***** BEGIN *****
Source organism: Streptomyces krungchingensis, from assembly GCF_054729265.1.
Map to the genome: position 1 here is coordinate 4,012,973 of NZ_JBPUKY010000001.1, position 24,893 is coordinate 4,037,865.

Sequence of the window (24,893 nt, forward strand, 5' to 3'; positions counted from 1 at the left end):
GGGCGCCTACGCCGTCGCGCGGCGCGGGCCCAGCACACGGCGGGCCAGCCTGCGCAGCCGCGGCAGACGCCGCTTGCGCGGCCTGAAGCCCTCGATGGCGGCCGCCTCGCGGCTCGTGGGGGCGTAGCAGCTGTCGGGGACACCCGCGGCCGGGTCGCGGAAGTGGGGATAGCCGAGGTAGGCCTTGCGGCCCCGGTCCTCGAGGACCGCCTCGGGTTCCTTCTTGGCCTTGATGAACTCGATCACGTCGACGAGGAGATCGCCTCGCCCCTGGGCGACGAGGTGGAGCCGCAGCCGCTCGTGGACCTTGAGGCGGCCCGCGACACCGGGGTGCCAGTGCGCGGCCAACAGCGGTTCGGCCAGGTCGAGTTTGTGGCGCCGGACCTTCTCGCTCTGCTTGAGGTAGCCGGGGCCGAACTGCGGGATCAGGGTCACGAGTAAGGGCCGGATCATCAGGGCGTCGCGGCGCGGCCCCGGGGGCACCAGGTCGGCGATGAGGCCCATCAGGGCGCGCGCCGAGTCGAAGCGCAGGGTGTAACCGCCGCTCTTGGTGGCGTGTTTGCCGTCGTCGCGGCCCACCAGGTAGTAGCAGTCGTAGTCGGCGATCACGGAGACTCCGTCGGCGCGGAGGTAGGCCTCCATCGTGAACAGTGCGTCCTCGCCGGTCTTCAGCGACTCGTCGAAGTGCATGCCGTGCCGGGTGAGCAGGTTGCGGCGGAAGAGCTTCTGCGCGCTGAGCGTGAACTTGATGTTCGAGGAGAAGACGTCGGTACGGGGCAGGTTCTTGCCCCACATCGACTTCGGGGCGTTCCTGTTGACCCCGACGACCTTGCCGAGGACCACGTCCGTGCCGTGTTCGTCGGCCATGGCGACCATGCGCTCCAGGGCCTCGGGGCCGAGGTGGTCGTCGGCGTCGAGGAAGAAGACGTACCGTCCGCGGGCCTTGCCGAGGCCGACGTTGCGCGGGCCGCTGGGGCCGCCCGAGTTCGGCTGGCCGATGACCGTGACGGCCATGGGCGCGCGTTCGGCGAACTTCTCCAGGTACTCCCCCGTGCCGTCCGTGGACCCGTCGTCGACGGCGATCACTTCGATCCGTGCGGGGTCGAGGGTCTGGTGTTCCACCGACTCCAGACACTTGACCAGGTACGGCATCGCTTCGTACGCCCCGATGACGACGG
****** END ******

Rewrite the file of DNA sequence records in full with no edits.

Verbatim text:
Source organism: Streptomyces krungchingensis, from assembly GCF_054729265.1.
Map to the genome: position 1 here is coordinate 4,012,973 of NZ_JBPUKY010000001.1, position 24,893 is coordinate 4,037,865.

Sequence of the window (24,893 nt, forward strand, 5' to 3'; positions counted from 1 at the left end):
GGGCGCCTACGCCGTCGCGCGGCGCGGGCCCAGCACACGGCGGGCCAGCCTGCGCAGCCGCGGCAGACGCCGCTTGCGCGGCCTGAAGCCCTCGATGGCGGCCGCCTCGCGGCTCGTGGGGGCGTAGCAGCTGTCGGGGACACCCGCGGCCGGGTCGCGGAAGTGGGGATAGCCGAGGTAGGCCTTGCGGCCCCGGTCCTCGAGGACCGCCTCGGGTTCCTTCTTGGCCTTGATGAACTCGATCACGTCGACGAGGAGATCGCCTCGCCCCTGGGCGACGAGGTGGAGCCGCAGCCGCTCGTGGACCTTGAGGCGGCCCGCGACACCGGGGTGCCAGTGCGCGGCCAACAGCGGTTCGGCCAGGTCGAGTTTGTGGCGCCGGACCTTCTCGCTCTGCTTGAGGTAGCCGGGGCCGAACTGCGGGATCAGGGTCACGAGTAAGGGCCGGATCATCAGGGCGTCGCGGCGCGGCCCCGGGGGCACCAGGTCGGCGATGAGGCCCATCAGGGCGCGCGCCGAGTCGAAGCGCAGGGTGTAACCGCCGCTCTTGGTGGCGTGTTTGCCGTCGTCGCGGCCCACCAGGTAGTAGCAGTCGTAGTCGGCGATCACGGAGACTCCGTCGGCGCGGAGGTAGGCCTCCATCGTGAACAGTGCGTCCTCGCCGGTCTTCAGCGACTCGTCGAAGTGCATGCCGTGCCGGGTGAGCAGGTTGCGGCGGAAGAGCTTCTGCGCGCTGAGCGTGAACTTGATGTTCGAGGAGAAGACGTCGGTACGGGGCAGGTTCTTGCCCCACATCGACTTCGGGGCGTTCCTGTTGACCCCGACGACCTTGCCGAGGACCACGTCCGTGCCGTGTTCGTCGGCCATGGCGACCATGCGCTCCAGGGCCTCGGGGCCGAGGTGGTCGTCGGCGTCGAGGAAGAAGACGTACCGTCCGCGGGCCTTGCCGAGGCCGACGTTGCGCGGGCCGCTGGGGCCGCCCGAGTTCGGCTGGCCGATGACCGTGACGGCCATGGGCGCGCGTTCGGCGAACTTCTCCAGGTACTCCCCCGTGCCGTCCGTGGACCCGTCGTCGACGGCGATCACTTCGATCCGTGCGGGGTCGAGGGTCTGGTGTTCCACCGACTCCAGACACTTGACCAGGTACGGCATCGCTTCGTACGCCCCGATGACGACGG